Absolute must reads for park and urban design!

The Social life of small Urban Places

The Movie

The film quality of the movie at the start is rather poor, but stick with it, as it’s about the content.

Made in 1980 so some amusement can be gained from the conservative fashion, but the main point is the simplicity of how humans react in public space and what makes a space successful or not.
Note; at the end of the film recommendations are made to the New York City planning control. The effects can been seen today, think of how many areas have movable chairs and how the atmosphere of the city has changed from many complete no go areas, to a city that now feels much safer, at ease and sittable!

“The present issue (as with all popular cities) is ‘gentrification’ when regeneration arrives”

The present issue (as with all popular cities) is gentrification, the meat-packing district has been changed by the High Line Park which is great, but the lower paid workers who service the area are being pushed out by unregulated high rents, all cause and effect. So what ever we do as designers/planners we have to always look to the bigger picture, build a frame-work for flexibility so area can evolve without expensive re-builds and social cleansing.

High Line: A Quick Overview from Grant Beerling on Vimeo.

“I so love this little film, Holly Whyte’s voice reminds me of my wise grandparents, thoughtful, never rushing a sentence, understanding the power of a pause and the simple profound observations of the world around them.”


Some Books,Absolutely must be on your shelf

The Social life of small Urban Places

Author William H Whyte


A good review blog of the book. An essential for anyone who wants to understand Why some one would possibly want to visit and stay in your local park….Ignore this book at your peril. Based most of my final degree design on his proven observations

“A park without people is a field”


The Wit and Wisdom of Holly Whyte 

Gathered by Albert LaFarge 


A Visual Approach To Park Design

By A J Rutledge

The second book I used extensively to get to my final master plan layout especially, concerning the whereabouts of places within the park as in Water, Food, Places to Sit, Connection and Flow of People within the park, Placement of Noisy and Quiet areas and their effects on the groups that choose to stay or move through the spaces.

Space is the Machine

By Bill Hillier

A heavy read, but to take it to the next stage on the theory of walking through space and effects of mass, void, nodes, way points. The perception of distance using visual cues, Fascinating read, and very useful in confirming as to whether your design has any chance of working from a general human perspective, after all its about the end user…..not the designer.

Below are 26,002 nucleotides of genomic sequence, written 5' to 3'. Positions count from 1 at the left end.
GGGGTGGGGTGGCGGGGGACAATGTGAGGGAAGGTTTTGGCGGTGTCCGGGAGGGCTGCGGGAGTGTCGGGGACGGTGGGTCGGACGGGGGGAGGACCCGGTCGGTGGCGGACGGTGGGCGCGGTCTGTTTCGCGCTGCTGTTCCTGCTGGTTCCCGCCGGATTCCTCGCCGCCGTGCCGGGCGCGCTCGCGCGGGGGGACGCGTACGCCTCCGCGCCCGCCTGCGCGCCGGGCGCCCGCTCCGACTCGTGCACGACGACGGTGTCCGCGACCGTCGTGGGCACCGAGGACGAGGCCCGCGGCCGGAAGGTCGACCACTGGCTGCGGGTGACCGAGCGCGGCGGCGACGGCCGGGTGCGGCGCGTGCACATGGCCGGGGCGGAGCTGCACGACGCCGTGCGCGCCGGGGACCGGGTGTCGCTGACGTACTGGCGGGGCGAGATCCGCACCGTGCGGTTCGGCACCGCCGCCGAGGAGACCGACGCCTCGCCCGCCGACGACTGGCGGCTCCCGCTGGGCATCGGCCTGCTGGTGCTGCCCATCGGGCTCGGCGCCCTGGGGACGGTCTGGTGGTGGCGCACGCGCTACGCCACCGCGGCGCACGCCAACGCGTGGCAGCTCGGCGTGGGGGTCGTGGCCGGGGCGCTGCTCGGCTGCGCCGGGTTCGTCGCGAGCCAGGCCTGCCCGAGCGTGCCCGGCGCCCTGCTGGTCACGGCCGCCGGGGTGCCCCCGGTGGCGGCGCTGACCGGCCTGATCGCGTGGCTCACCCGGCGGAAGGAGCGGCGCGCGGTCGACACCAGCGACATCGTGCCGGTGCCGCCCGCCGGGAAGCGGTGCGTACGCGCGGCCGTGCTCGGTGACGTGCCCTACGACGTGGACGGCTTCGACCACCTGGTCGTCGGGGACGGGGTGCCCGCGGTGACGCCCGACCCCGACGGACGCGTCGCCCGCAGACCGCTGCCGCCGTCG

A PDF download

Click to access SpaceIsTheMachine.pdf


Cities for People

By Jan Gehl

Still reading this book at present, a lot you will already know, but some more proven work and additional precedents to add to Holly Whyte’s studies. Venice is an interesting study on Human Scale, speed of traffic and the effects on the sense of place.

The Death and Life of Great American Cities

by Jane Jacobs

The classic book written by an incredibly observant person, so often books are written from a research angle, with references to just other published work and so the merry go round of knowledge actually improves little, whereas you get people like Jane Jacobs who really observed, talked and listened to those around her and thus get some surprising answers leading to a street view of city life rather than the planners view, that was so prevalent in the late 1950’s. We are at present making similar mistakes especially in private silo construction which has no relevance to the surrounding streets that the buildings sit within. Look at the Thames waterside for an example of this style of construction and the island effect it’s having on the established local communitys.


A blog of interest




All of the books relate to space and how humans respond. Any design, whether a park, city, courtyard garden all need an understanding from a human perspective, plans may look pretty (birds eye view), but gravity and evolution has determined that most of the time we view the world from 1-1.8m and at a speed of 3 mph (if we are walking). We need to sit, meet, eat and look (sight being our primary sense), we like to watch others (most popular sport in the world). We love to be near water, in the sun when its cool, in the shade when hot and near nature with all it’s benefits, but most of all near other people. Our job is to design landscapes that work for the many not the few.

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